Here is an article from Baltimore, MD about an Iraqi translator who lost his legs when an IED exploded near his American convoy. Now he is in Maryland, a resettled refugee, and none too happy about his treatment.
Ahmed’s rough landing is hardly unique for Iraqi translators who helped the U.S. From Seattle to Phoenix to Denver, his complaints are echoed by other wounded Iraqi interpreters now trickling into the country as part of a government push to admit thousands of Iraqis.
Miserly federal support and the strain on strapped nonprofit refugee agencies have soured many maimed translators, who say they’re not getting help commensurate with their service to the U.S. in Iraq.
This line of reporting caused some readers to lash out at Ahmed for what they see as a lack of gratitude on his part that he has been given a new life in America (be sure to read the comments).
Clearly the reporter wants you to come away with the idea that the stingy federal government is to blame for all this, so it is the last comment that is the most important. Oh yeah, the federal government (read, US State Department) is to blame but not in the way you think. According to Chris Coen of Friends of Refugees there is money flowing to the volags like Lutheran Social Services in this case, but is anyone making sure they fulfill their obligations as government contractors?
Here is what Chris Coen told readers of the Baltimore Sun today:
This article says that American soldiers are buying basic necessities for Saad Ahmed with their own money, e.g. dishes and a lamp. Readers should know that the State Department contract that LSS signs in order to receive government funding actually REQUIRES them to provide basic necessities, including dishes and lamps. Why do the soldiers have to waste their money on these things when they could instead be helping Saad with other needs?
The article says that Saad sleeps on a mattress in the living room. An LSS employee said it is not always possible to find both a frame and a mattress for each refugee. This is an amazing statement. LSS’s government refugee contract, again, REQUIRES them to provide a frame and a mattress for each refugee as a minimum requirement. It’s indicated that the apartment that the Washington-area Lutheran Social Services (LSS) put Saad in is ill-suited for a wheelchair. Again, their government contracts supposedly REQUIRE them to provide disabled refugees with housing that accommodates known disabilities. LSS was said to have made an “offer” of job-seeking assistance. Yet, they are REQUIRED to provide this assistance, not simply make an offer. Saad’s LSS caseworker should have brought him some job applications by now, and/or taken Saad to places of employment to fill out applications and do interviews.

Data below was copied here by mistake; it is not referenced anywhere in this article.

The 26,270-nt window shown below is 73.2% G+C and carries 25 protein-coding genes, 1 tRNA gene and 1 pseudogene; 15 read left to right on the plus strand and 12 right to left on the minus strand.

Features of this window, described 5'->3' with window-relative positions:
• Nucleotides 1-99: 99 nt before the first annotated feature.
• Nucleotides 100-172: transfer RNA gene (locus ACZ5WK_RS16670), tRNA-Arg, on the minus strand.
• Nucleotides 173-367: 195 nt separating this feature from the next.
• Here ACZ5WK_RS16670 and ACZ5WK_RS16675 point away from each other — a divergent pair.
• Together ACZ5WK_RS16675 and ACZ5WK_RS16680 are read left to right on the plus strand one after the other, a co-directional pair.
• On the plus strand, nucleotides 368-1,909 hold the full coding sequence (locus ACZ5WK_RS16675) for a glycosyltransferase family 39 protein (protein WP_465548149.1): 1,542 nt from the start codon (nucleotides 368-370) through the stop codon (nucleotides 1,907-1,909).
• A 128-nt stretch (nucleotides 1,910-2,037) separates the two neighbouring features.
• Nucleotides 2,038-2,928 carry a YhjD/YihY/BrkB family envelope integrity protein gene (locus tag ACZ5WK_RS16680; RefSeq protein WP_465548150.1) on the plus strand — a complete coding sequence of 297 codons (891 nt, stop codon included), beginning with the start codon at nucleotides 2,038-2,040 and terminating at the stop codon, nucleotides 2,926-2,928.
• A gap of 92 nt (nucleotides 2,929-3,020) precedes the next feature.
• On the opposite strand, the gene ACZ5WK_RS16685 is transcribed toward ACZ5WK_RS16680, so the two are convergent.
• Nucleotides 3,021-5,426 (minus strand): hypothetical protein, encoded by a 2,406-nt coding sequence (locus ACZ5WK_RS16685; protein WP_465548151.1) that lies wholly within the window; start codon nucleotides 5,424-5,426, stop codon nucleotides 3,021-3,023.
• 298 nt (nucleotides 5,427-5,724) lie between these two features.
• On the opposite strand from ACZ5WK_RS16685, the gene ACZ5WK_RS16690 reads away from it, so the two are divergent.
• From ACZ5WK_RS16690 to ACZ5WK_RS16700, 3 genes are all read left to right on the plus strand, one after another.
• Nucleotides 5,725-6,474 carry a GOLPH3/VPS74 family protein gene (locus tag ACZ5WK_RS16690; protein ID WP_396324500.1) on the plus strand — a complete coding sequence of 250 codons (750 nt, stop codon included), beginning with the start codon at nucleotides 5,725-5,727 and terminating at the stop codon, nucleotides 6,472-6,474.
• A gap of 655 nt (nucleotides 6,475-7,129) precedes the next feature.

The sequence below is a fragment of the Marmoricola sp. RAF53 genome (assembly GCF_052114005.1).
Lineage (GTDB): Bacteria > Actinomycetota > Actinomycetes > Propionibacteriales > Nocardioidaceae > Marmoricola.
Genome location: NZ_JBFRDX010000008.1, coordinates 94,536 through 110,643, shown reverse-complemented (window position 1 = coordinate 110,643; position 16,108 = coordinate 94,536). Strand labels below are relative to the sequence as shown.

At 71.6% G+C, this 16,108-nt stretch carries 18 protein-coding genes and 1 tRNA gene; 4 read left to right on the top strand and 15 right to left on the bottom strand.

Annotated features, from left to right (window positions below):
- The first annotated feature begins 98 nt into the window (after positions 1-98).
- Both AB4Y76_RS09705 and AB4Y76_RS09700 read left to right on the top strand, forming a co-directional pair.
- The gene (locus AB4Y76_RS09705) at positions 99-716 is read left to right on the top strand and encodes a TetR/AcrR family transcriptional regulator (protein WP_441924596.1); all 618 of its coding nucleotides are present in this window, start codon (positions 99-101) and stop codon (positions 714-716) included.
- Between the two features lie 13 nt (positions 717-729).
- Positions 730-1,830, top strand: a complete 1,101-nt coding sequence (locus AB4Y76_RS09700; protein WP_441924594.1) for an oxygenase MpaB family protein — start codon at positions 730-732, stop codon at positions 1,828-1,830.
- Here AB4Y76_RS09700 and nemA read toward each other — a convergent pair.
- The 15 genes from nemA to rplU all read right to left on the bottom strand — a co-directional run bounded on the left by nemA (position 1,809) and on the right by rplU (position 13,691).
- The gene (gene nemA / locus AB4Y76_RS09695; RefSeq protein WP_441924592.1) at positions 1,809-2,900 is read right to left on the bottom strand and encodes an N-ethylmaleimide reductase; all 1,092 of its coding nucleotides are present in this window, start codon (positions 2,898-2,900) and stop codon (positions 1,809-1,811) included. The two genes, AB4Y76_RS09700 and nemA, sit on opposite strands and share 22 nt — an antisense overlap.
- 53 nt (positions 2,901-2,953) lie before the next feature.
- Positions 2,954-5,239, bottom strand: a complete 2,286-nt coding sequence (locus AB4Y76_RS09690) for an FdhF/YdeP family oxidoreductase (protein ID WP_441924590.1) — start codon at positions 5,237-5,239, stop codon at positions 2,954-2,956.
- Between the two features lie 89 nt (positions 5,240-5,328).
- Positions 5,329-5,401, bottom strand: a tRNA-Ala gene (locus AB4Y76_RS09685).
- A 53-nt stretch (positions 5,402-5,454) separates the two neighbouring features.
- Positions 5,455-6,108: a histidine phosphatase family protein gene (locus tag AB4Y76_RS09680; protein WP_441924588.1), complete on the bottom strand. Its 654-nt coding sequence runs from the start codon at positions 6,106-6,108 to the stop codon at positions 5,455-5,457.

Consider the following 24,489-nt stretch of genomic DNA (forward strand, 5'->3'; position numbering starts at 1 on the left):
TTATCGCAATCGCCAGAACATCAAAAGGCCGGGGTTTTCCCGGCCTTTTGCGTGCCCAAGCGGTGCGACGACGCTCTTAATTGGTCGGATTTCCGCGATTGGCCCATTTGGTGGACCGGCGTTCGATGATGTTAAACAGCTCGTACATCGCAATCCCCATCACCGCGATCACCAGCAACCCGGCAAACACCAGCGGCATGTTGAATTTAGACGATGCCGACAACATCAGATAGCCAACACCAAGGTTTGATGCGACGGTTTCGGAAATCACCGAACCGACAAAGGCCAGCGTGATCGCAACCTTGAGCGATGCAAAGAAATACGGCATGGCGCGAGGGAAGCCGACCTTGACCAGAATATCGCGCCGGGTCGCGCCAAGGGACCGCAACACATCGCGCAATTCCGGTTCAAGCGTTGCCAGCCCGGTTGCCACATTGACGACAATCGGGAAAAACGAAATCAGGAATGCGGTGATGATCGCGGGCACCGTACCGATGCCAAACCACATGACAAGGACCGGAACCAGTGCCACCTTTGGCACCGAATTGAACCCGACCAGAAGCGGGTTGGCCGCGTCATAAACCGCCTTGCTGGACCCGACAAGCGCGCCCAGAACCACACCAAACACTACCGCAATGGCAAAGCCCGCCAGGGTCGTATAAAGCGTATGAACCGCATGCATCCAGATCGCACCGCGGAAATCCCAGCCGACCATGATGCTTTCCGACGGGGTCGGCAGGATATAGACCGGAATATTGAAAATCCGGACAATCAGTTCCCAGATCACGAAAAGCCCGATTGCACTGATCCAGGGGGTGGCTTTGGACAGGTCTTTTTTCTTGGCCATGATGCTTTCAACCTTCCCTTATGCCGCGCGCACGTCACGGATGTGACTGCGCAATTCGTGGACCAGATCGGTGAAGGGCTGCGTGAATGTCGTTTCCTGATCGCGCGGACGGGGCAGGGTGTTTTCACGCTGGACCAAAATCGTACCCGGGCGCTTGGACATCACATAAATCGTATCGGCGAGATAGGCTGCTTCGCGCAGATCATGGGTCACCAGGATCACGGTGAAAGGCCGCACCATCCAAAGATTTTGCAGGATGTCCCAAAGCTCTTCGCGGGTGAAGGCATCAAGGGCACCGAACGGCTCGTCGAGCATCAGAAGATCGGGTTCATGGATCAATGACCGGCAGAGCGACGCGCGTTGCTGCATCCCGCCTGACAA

The article also mentions “miserly federal support”. Yet, refugee resettlement agencies do not rely solely on the $425 per refugee they receive from the State Department refugee resettlement program. They can also receive such government grants as refugee micro-loans program, Employment Services (lasts up to 5 years), Employment Assessment Services and On-The-Job Training, English Language Instruction, Vocational Training, Skills Certification, Day Care, Transportation, Case Management Translation/Interpreter Services, Assistance in Obtaining Employment Authorization Documents, professional refresher training and other recertification services, ownership society grants, marriage initiative grants, faith-based organization grants, community-based grants, individual development account grants, etc. By the way, the refugee program is supposed to be a “public/private partnership”. How many dollars does LSS contribute for each public dollar they consume? Refugee resettlement is supposed to be heavily financed by these “charity” organizations, such as LSS, and not rely mainly on government handouts. These handouts can be substantial.
The failure of LSS to provide these minimal household items and services is not at all unique. Our group has found these failures at refugee resettlement agencies all over the country. Until the State Department decides to start enforcing the fairly minimal “minimum requirements” of its contracts, these problems will continue.
Friends of Refugees
We are very grateful to Chris Coen for his enormous knowledge about the inner workings of this complex federal contracting program. As we have said on previous occasions, we can debate all day about how many refugees come to the US and from where, but when they get here and want to assimilate and become Americans then those paid to care for them better darn well do their jobs.